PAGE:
Over time, the capital moved northward, but at least during the Colonial Period, it is fairly obvious now that the Capital of Apalache was in the Nacoochee Valley and Yonah Mountain was the “High Holy” worship site of their nation.   When this past summer, I found ancient stone walls on a tall cone-shaped hill next to the Chattahoochee River, I became certain that the scene engraved by Arnout Leers was where Dukes Creek joins the Chattahoochee at the cone shaped hill.   Case closed. 

Until the 1830s or later, Yonah Mountain went by its Creek name, Nokose – the word for bear.

 

Why eyewitness history was ignored or concealed

In the 1800s,  New England scholars had scoffed at De Rochefort’s book because it described the most advanced indigenous civilization north of Mexico to be in the Deep South with its capital in the southern edge of the Appalachian Mountains. Briggstock described massive pyramidal mounds, large planned towns and people dressed in brightly colored clothes (exactly as described by De Soto’s chroniclers.)  However, the details of Hernando de Soto’s journey had been forgoten. Meanwhile, it was known for a fact that White Southerners were less intelligent and culturally backward so it was logical to the  Ivy League professors that the Southern Indians, who preceded them were likewise.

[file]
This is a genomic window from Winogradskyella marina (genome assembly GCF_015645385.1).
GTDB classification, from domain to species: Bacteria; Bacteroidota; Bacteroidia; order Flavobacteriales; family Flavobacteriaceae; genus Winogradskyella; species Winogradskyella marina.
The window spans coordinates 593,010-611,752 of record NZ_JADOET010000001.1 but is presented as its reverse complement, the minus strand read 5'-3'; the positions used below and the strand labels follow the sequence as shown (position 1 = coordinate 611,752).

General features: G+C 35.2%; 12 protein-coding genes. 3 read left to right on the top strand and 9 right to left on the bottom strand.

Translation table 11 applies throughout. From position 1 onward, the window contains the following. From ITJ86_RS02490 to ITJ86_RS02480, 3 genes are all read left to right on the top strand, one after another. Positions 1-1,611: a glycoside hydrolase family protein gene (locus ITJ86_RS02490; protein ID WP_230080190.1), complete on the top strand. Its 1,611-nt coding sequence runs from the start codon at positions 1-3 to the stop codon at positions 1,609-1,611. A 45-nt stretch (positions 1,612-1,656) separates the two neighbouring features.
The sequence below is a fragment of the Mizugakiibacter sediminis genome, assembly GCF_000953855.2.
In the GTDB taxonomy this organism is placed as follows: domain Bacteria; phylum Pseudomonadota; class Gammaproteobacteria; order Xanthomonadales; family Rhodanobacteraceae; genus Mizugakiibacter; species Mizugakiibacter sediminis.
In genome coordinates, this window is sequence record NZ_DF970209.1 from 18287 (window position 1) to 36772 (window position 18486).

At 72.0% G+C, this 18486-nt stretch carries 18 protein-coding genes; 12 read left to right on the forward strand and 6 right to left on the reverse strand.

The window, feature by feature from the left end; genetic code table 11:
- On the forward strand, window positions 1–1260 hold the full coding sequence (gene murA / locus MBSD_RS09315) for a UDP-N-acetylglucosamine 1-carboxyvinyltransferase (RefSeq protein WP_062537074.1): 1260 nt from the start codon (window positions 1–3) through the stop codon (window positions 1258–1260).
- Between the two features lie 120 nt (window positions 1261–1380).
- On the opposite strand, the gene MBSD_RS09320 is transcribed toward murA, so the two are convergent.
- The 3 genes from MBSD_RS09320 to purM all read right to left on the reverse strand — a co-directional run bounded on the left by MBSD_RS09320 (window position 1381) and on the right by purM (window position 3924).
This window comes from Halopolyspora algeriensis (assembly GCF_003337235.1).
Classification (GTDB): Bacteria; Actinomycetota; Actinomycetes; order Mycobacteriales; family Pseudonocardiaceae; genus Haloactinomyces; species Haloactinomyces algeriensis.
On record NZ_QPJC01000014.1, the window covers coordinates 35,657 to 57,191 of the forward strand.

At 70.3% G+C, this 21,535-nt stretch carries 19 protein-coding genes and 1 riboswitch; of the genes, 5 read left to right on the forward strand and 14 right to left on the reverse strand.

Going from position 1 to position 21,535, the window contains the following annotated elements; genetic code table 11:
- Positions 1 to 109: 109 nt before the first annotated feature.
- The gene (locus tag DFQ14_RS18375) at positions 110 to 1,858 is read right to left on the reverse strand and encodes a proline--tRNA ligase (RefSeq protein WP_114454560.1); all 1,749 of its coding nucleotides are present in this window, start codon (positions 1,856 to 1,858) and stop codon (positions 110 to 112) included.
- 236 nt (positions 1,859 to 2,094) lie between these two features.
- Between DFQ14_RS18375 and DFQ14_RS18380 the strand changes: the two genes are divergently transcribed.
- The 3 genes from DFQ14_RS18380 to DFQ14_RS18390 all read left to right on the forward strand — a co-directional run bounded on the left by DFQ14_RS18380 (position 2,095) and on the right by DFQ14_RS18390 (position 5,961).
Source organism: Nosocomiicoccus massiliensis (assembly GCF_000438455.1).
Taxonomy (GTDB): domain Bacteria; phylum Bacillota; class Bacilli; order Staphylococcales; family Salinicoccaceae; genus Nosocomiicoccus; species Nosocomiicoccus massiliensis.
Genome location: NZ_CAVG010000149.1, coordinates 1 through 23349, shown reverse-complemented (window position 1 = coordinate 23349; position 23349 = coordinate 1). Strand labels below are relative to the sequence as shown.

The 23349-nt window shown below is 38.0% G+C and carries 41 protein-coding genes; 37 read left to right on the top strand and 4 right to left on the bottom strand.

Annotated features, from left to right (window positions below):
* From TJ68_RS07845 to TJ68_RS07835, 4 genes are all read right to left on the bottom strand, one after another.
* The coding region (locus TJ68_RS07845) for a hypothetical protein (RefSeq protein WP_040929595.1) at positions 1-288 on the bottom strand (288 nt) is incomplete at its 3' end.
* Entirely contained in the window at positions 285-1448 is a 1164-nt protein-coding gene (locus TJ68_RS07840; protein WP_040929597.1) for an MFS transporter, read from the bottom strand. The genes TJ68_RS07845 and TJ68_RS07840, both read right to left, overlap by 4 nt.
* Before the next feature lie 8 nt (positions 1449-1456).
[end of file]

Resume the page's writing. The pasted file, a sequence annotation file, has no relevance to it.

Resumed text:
The reason that the current generation of anthropologists ignore De Rochefort’s book and other eyewitness accounts in the 1600s is patently obvious.  Their professors, between the mid-1970s and around 2000 created a description of the Southeast’s past that was swelling with anthropological rhetoric, but actually poorly researched.   The scope defined by abstract anthropological concepts, generic conceptual models being applied to all Southeastern Indians, the journeys of famous Spanish explorers and the names of pottery styles.

In 1994, University of North Carolina-Chapel Hill graduate,  Dr. Charles Hudson and Brazilian translator/sociologist, Carmen Chaves Tesser, edited the book,  The Forgotten Centuries, which was presented as the ultimate authority of what was known about the 16th and 17th century within the interior of the Southeast. That is in strong contrast to what we always say at POOF . . . this is what we know today, but will probably know something more or different tomorrow.  The book is composed of 18 essays and professional papers by the leading anthropology professors of the Southeast in the mid-1990s. 

The basic premise of The Forgotten Centuries, as stated on pages 10-12, is that information of the indigenous peoples of the interior of the Southeast is sketchy in the 16th century and almost non-existent in the 17th century.  Well, yes, the information might seem sketchy if you are an anthropology professor, who is too lazy to learn the languages spoken by the peoples, whom he or she is supposedly an expert on.

What immediately strikes a Native American reader is the lack of humanity in the text of The Forgotten Centuries.  The indigenous peoples of the Americas are described with a degree of anonymity that sounds like the Evening Wall Street Report on PBS television.  I seriously doubt, if any of these professors ever had ever kissed a Native American or even had dinner with one.